Tackling twin troubles
Growing up in the 1950s Joan Friedman did everything with her twin.
They wore matching outfits, had alliterative names — Joan and Jane, and were always the life of the party.
“Twins were unusual in the 1950s,” the psychotherapist said.
“We got a lot of attention and were very popular.”
Being a twin was fun, until they separated to go to different colleges; Dr Friedman to study psychology and her sister to study art history.
“We were ill-equipped to manage on our own,” Dr Friedman said. “There had never been a need to be self-reliant because we'd always done things with each other.”
When she learnt she was expecting fraternal twin sons at 40 she vowed things would be different. Her sons would be raised as individuals.
“I didn't want to repeat my twin experience,” she said.
“It ended up being wonderful and I was able to parent them the way I wish my sister and I had been parented.”
Her sons, Jonathan and David, are now 27 and although close emotionally, live on opposite coasts of the United States leading different lives.
Dr Friedman was in Bermuda last month to share her unique duel perspective on twins. She is the author of two books The Same but Different: How Twins Can Live, Love, and Learn to Be Individuals and Emotionally Healthy Twins: A New Philosophy for Parenting Two Unique Children.
“I came to Bermuda with friends who were coming here for a conference,” she said.
“When I found out we were coming to Bermuda I looked to see if there were any multiples groups in Bermuda and found the Bermuda Amazing Multiples Group (BAM), a sub group of MAMA.”
She gave a presentation for BAM at the BUEI, where she met twins and parents of twins.
“It was wonderful,” she said.
Much of her psychology practice is now devoted to twin issues.
“Before having twins, twins weren't the focus of my practice,” she said.
“Once I became a parent of twins and started to understand some of the issues I became very involved and passionate about wanting to educate parents.
“I see a lot of adult twins in my practice. There aren't very many people who specialise in issues of adult twins.”
She said often adult twins were ashamed to get counselling because they feel twins shouldn't have problems.
“It is very hard for them when they are not getting along,” said Dr Friedman.
“Their twin is often the most important person in the world to them. It is like counselling a couple, and twins like to talk to other twins.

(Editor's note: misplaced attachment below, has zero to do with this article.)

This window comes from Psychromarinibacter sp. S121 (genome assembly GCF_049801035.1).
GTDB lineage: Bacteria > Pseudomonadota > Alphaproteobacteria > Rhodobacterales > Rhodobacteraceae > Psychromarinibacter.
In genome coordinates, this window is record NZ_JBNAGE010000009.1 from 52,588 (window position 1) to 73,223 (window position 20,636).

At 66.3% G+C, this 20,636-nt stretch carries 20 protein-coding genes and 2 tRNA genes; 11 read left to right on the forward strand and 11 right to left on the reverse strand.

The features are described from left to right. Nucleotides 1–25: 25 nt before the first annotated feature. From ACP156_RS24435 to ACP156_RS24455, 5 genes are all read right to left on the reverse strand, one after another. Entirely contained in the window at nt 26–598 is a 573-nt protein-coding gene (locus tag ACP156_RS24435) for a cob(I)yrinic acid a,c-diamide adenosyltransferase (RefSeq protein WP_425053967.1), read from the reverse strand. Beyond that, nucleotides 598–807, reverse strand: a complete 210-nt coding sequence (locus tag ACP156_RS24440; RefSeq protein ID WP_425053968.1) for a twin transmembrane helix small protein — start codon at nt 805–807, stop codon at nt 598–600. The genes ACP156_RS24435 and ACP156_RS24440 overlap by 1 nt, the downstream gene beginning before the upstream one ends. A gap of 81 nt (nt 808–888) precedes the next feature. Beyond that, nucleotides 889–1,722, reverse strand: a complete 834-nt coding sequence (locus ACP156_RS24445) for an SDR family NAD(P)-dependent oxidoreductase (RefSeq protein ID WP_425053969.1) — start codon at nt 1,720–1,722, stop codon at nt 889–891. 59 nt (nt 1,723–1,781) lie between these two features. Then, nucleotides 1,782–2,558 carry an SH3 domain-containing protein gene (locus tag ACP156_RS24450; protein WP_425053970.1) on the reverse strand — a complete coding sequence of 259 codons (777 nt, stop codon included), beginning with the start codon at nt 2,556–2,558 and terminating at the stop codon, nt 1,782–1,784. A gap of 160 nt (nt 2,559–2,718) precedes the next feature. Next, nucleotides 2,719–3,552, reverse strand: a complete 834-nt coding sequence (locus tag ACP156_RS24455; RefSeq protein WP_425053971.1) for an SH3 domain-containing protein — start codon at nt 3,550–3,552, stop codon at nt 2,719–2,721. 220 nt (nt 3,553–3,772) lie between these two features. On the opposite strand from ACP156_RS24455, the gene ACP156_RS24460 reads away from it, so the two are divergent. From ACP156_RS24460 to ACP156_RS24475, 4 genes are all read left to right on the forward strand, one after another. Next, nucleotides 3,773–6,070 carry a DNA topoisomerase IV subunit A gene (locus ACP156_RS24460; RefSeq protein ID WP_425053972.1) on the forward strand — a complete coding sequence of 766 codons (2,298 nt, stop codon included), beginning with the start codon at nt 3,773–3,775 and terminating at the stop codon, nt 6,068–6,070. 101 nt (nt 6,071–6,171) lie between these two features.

“That way they don't have to explain a lot of things that singletons wouldn't necessarily understand.”
She said when singletons go to college their primary attachment is usually their mother or father.
Other siblings or good friends usually come after that relationship, but not so for twins.
“For a lot of twins, the other twin is their primary attachment,” said Dr Friedman. “Separation can be traumatic.”
Dr Friedman said one of her clients told her being a twin had always made him feel like a superhero.
“When he separated from his twin to go to college he felt like he'd lost his specialness.
“He had to learn to work hard to develop friends and attachments,” she said. “It strips you down.”
She said separation is healthy, but must be done with a lot of thought, in a developmentally appropriate way.
“Twins will have a difficult time with separation unless there is preparation,” she said.
“You have to approach separation with twins in a developmentally appropriate way. At the kindergarten level, for example, if the policy is to separate twins, the twins have to know this ahead of time.
“With my boys we gave them a lot of different opportunities to be separate. They went to different day camps and did different community service projects in different countries. We always made sure they had opportunities to be separate from one another. When they went to separate colleges they were well prepared.”
She said twins sometimes feel guilty when they achieve something and their twin does not.
“When their twin isn't in exactly the same position they sometimes can't enjoy their success, because they feel guilty,” said Dr Friedman.
“Sometimes getting married, for example, makes them feel like they are abandoning their twin.”
She has five children, Matthew, Sarah and Amy, Jonathan and David and lives in California.
For more information see her website www.joanafriedmanphd.com